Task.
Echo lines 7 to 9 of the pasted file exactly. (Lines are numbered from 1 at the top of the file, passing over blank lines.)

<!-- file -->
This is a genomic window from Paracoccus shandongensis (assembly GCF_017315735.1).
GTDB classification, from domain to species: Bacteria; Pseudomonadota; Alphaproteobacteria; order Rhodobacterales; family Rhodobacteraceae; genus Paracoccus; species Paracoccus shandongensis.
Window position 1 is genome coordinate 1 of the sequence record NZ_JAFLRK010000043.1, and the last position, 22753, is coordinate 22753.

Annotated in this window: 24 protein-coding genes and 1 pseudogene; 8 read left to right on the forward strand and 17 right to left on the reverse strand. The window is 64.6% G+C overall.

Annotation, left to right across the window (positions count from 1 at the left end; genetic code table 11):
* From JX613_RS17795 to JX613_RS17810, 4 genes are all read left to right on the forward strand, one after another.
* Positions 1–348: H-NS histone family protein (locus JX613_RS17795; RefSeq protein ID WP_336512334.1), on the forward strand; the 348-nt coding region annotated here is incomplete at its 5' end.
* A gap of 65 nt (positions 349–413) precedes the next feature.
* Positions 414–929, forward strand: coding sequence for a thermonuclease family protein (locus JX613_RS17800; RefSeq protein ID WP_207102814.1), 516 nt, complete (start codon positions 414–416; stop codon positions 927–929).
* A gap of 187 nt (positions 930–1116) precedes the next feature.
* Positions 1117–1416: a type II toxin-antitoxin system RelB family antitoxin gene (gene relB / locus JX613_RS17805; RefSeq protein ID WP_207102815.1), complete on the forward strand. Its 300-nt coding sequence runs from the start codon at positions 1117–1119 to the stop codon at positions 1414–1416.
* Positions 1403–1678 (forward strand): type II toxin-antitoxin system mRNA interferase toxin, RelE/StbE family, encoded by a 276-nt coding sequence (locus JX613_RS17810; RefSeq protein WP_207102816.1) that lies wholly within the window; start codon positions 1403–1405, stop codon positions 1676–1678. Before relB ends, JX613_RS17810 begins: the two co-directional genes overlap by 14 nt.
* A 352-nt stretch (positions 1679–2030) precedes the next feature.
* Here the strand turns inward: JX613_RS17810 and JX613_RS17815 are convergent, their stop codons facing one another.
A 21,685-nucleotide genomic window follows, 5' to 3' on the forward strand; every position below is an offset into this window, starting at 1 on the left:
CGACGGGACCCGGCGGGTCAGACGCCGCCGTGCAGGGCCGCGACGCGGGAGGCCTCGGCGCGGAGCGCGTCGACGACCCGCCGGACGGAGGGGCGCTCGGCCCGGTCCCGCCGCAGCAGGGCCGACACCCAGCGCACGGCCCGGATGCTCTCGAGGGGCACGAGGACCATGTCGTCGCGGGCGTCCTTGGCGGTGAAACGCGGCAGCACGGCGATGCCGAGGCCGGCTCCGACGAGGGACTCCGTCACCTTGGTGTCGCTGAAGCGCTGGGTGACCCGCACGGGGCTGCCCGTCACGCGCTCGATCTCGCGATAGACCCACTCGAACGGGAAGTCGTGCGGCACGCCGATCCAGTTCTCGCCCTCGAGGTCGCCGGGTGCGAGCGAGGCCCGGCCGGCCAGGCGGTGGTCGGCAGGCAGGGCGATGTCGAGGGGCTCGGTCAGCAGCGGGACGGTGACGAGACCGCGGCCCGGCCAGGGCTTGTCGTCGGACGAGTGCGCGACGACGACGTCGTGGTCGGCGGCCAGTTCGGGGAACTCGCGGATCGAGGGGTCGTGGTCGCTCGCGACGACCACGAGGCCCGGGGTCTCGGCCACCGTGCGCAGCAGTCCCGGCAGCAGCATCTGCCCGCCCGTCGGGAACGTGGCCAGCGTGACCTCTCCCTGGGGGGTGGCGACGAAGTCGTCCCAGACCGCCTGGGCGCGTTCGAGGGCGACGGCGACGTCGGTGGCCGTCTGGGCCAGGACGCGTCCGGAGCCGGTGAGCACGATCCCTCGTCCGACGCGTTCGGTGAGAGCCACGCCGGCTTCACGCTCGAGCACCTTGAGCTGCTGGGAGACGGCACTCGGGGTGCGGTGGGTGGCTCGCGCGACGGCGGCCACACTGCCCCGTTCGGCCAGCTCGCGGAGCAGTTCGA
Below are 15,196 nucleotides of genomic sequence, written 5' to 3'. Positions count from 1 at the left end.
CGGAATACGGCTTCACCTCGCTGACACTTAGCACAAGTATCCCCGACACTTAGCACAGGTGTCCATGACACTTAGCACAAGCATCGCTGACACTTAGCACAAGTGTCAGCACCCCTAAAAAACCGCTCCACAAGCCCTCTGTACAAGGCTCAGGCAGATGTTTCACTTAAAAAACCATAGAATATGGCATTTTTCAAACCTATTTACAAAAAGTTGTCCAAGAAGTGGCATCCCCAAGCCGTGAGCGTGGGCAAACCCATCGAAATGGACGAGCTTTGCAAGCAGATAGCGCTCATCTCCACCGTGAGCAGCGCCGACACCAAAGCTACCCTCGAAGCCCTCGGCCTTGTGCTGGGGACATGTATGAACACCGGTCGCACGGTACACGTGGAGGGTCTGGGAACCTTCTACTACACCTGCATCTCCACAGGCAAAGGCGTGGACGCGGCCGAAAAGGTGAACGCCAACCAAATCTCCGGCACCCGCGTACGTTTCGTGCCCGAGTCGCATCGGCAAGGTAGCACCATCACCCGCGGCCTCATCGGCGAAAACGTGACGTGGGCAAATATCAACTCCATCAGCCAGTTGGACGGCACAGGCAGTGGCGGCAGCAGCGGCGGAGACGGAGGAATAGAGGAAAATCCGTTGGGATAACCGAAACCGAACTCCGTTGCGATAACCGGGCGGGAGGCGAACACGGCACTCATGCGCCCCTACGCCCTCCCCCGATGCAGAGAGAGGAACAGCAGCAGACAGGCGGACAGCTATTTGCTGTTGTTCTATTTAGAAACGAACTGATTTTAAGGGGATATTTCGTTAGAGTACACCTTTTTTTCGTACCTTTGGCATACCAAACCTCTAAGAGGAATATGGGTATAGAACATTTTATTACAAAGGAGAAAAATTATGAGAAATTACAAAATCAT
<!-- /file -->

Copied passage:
* Positions 1–348: H-NS histone family protein (locus JX613_RS17795; RefSeq protein ID WP_336512334.1), on the forward strand; the 348-nt coding region annotated here is incomplete at its 5' end.
* A gap of 65 nt (positions 349–413) precedes the next feature.
* Positions 414–929, forward strand: coding sequence for a thermonuclease family protein (locus JX613_RS17800; RefSeq protein ID WP_207102814.1), 516 nt, complete (start codon positions 414–416; stop codon positions 927–929).